Does The Coronavirus Pandemic Constitute A Material Adverse Effect?
As COVID-19 – commonly known as coronavirus – continues to send shock waves through global markets and industries, dealmakers are considering whether they can terminate, or renegotiate, M&A transactions that they have entered into but have not yet closed by invoking material adverse effect or material adverse change (MAE) clauses.
Understandably, courts have been reluctant to find that MAEs have occurred because of the adverse impact that such findings would have on deal activity. Delaware courts require a MAE finding to be supported by an “adverse change in the target’s business that is consequential to the company’s long-term earnings power over a commercially reasonable period, which one would expect to be measured in years rather than months.” Indeed, the Delaware Court of Chancery has only once held that a buyer suffered a MAE – in Akorn, Inc. v. Fresenius Kabi AG, the Chancery Court found that the buyer validly terminated its merger agreement with the seller because the magnitude of inaccuracies in the seller’s regulatory compliance representations resulted in a MAE. In so finding, the court observed that the MAE must “substantially threaten” the target’s earnings potential for a prolonged period of time.
Of course, a court will first look to the language of the MAE clause in the transaction document. If the MAE clause excludes, for example, pandemics or epidemics, then the buyer will not be permitted to terminate the deal as a result of the coronavirus. However, for deals that are currently being negotiated, in order to avoid any uncertainty, sellers are increasingly adding an express exclusion for the coronavirus and other pandemics.
Even if widespread diseases, such as COVID-19, are not expressly excluded, a MAE clause may contain other applicable exclusions – such as changes generally affecting the economy and changes in conditions that generally affect the industries in which the seller operates – that could limit the buyer’s ability to terminate a transaction. In the absence of an applicable exclusion, as the Delaware courts have indicated, the buyer would still have to demonstrate sustained, material financial detriment to the business. There is a great deal of uncertainty about the coronavirus, but it may be difficult to prove that it will have a long-term and substantial impact on a seller’s business.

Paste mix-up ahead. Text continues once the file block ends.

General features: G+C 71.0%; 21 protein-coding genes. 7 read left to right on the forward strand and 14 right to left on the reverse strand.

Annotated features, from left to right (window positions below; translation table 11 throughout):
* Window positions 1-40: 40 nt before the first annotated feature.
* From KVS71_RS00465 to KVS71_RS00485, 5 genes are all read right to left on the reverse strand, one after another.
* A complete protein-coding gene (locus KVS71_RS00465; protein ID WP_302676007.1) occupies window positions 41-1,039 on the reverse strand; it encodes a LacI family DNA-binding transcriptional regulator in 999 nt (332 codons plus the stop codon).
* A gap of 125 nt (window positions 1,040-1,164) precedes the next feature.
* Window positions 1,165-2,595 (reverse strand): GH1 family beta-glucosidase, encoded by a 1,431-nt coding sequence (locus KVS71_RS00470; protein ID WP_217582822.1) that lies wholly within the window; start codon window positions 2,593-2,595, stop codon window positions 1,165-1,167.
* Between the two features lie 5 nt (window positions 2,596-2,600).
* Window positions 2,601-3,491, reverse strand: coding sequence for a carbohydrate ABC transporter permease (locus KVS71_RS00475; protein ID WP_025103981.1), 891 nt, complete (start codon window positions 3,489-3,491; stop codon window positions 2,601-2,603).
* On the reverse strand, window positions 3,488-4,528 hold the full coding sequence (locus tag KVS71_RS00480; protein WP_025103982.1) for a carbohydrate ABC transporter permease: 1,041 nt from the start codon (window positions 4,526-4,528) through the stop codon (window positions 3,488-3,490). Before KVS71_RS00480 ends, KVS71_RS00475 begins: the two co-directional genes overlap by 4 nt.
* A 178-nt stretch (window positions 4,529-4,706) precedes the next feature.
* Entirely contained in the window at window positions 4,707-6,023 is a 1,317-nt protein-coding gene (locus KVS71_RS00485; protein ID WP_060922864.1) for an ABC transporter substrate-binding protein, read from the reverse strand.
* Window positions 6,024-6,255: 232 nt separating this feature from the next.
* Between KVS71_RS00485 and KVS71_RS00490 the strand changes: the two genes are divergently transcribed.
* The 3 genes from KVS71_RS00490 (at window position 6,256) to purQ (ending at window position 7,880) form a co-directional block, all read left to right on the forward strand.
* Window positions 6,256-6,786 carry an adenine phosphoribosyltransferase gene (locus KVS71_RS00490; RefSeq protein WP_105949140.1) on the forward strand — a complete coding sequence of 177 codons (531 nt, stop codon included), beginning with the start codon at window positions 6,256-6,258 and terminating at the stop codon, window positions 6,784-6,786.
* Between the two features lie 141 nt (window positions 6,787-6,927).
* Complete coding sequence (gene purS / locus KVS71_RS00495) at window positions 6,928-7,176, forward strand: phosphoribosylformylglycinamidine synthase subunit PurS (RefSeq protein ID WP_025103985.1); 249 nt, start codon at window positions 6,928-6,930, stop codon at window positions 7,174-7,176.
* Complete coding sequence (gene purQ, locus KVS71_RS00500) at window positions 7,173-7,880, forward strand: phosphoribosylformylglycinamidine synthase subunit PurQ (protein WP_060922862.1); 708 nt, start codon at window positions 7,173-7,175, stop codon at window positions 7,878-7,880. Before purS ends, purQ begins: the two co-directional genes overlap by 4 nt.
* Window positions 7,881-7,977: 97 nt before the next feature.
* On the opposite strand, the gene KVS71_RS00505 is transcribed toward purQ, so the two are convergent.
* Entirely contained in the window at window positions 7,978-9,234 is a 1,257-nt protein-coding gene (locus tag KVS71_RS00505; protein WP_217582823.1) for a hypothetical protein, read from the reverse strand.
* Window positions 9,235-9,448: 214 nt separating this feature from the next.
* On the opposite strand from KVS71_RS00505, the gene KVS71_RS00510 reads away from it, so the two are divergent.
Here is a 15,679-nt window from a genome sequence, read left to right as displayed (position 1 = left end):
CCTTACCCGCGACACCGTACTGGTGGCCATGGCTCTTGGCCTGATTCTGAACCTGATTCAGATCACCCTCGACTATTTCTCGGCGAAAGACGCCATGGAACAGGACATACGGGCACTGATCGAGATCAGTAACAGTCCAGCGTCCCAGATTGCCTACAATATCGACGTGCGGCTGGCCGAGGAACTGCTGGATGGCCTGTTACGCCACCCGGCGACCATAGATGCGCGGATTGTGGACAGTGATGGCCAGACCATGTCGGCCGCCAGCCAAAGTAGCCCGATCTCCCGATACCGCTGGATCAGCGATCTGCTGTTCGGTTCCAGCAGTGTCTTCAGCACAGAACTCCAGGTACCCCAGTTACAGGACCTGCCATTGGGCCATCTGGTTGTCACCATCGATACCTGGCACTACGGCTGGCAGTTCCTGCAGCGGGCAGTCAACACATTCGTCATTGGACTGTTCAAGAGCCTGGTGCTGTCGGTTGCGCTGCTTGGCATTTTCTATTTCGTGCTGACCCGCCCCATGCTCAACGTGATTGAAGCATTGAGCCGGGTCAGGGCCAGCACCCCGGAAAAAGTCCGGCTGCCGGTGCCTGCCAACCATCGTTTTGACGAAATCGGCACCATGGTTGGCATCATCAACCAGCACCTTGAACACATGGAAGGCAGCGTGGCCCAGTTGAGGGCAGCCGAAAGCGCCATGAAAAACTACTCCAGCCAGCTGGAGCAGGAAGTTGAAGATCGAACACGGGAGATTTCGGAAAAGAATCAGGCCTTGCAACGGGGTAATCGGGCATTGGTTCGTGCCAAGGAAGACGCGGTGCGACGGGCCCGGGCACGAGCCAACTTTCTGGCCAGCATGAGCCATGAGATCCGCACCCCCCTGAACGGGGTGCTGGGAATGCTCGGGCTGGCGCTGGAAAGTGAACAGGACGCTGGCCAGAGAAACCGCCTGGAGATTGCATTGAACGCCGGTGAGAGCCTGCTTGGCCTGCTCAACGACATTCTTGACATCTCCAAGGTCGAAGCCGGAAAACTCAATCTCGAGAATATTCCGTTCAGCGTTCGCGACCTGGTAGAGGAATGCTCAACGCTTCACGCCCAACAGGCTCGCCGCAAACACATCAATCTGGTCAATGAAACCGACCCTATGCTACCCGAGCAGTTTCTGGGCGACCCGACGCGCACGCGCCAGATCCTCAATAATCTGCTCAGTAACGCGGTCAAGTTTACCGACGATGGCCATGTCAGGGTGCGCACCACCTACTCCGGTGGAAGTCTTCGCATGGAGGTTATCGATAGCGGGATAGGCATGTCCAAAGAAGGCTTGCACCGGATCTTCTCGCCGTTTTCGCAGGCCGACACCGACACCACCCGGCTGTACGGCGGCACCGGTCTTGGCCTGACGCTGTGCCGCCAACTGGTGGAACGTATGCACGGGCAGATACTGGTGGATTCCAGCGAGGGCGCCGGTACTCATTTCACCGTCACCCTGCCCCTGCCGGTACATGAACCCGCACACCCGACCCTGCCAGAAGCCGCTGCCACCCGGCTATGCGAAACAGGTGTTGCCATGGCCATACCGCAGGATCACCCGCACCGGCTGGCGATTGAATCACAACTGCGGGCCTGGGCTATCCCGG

MAE clauses are also used in representations that sellers make about their businesses. These representations can be qualified such that, except as would not result in a MAE, the buyer’s business has no risks or deficiencies of various kinds. A court would likely undertake the same analysis as to whether a MAE existed for purposes of determining whether there was a breach of a representation as it would in a situation in which a buyer was exercising its right to terminate the deal. However, as noted above, sellers are increasingly providing for the coronavirus as an express exclusion. Also, carriers that insure representations and warranties (which has become an increasingly popular way of securing claims for breaches) have begun to expressly exclude the coronavirus from their policies. In those deals, buyers are well-advised to make sure that the exclusion is narrowly tailored such that it does not eviscerate the coverage.
If you are interested in exploring how the coronavirus pandemic might affect your past, present, or future business transactions, please contact Ryan Udell (firstname.lastname@example.org; 215.864.7152) or Patrick Devine (email@example.com; 215.864.6272).
 See, e.g., Hexion Specialty Chemicals v. Huntsman, 965 A.2d 715, 738 (Del. Ch. 2008).
 No. 2018-0300-JTL, 2018 Del. Ch. LEXIS 325 (Ch. Oct. 1, 2018) (quoting In re IBP S’holders Litig. v. Tyson Foods, 789 A.2d 14, 68 (Del. Ch. 2001)).